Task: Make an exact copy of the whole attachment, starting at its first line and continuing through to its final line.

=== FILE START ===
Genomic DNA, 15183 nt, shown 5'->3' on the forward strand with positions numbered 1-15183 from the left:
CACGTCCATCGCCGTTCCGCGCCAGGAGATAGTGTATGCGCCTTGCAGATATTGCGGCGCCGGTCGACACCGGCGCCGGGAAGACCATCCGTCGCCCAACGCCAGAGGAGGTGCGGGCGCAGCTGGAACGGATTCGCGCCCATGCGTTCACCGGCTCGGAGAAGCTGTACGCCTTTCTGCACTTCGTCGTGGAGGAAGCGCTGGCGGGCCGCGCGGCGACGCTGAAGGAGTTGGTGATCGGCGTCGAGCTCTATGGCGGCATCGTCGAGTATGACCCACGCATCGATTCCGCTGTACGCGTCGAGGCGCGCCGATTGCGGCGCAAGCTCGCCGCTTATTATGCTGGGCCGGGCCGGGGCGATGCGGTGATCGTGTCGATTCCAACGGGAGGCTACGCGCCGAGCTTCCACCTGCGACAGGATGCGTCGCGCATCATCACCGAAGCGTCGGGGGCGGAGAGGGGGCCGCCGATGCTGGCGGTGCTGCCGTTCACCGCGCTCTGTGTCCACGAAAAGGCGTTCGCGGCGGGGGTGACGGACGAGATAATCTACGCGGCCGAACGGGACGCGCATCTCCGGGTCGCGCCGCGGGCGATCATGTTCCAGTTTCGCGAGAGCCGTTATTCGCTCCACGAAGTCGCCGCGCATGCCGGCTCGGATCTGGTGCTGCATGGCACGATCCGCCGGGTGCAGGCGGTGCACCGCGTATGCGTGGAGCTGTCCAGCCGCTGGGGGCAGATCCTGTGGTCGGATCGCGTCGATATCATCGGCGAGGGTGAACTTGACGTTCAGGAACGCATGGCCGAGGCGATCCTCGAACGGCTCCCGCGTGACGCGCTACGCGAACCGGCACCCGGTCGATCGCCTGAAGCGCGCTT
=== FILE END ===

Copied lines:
Genomic DNA, 15183 nt, shown 5'->3' on the forward strand with positions numbered 1-15183 from the left:
CACGTCCATCGCCGTTCCGCGCCAGGAGATAGTGTATGCGCCTTGCAGATATTGCGGCGCCGGTCGACACCGGCGCCGGGAAGACCATCCGTCGCCCAACGCCAGAGGAGGTGCGGGCGCAGCTGGAACGGATTCGCGCCCATGCGTTCACCGGCTCGGAGAAGCTGTACGCCTTTCTGCACTTCGTCGTGGAGGAAGCGCTGGCGGGCCGCGCGGCGACGCTGAAGGAGTTGGTGATCGGCGTCGAGCTCTATGGCGGCATCGTCGAGTATGACCCACGCATCGATTCCGCTGTACGCGTCGAGGCGCGCCGATTGCGGCGCAAGCTCGCCGCTTATTATGCTGGGCCGGGCCGGGGCGATGCGGTGATCGTGTCGATTCCAACGGGAGGCTACGCGCCGAGCTTCCACCTGCGACAGGATGCGTCGCGCATCATCACCGAAGCGTCGGGGGCGGAGAGGGGGCCGCCGATGCTGGCGGTGCTGCCGTTCACCGCGCTCTGTGTCCACGAAAAGGCGTTCGCGGCGGGGGTGACGGACGAGATAATCTACGCGGCCGAACGGGACGCGCATCTCCGGGTCGCGCCGCGGGCGATCATGTTCCAGTTTCGCGAGAGCCGTTATTCGCTCCACGAAGTCGCCGCGCATGCCGGCTCGGATCTGGTGCTGCATGGCACGATCCGCCGGGTGCAGGCGGTGCACCGCGTATGCGTGGAGCTGTCCAGCCGCTGGGGGCAGATCCTGTGGTCGGATCGCGTCGATATCATCGGCGAGGGTGAACTTGACGTTCAGGAACGCATGGCCGAGGCGATCCTCGAACGGCTCCCGCGTGACGCGCTACGCGAACCGGCACCCGGTCGATCGCCTGAAGCGCGCTT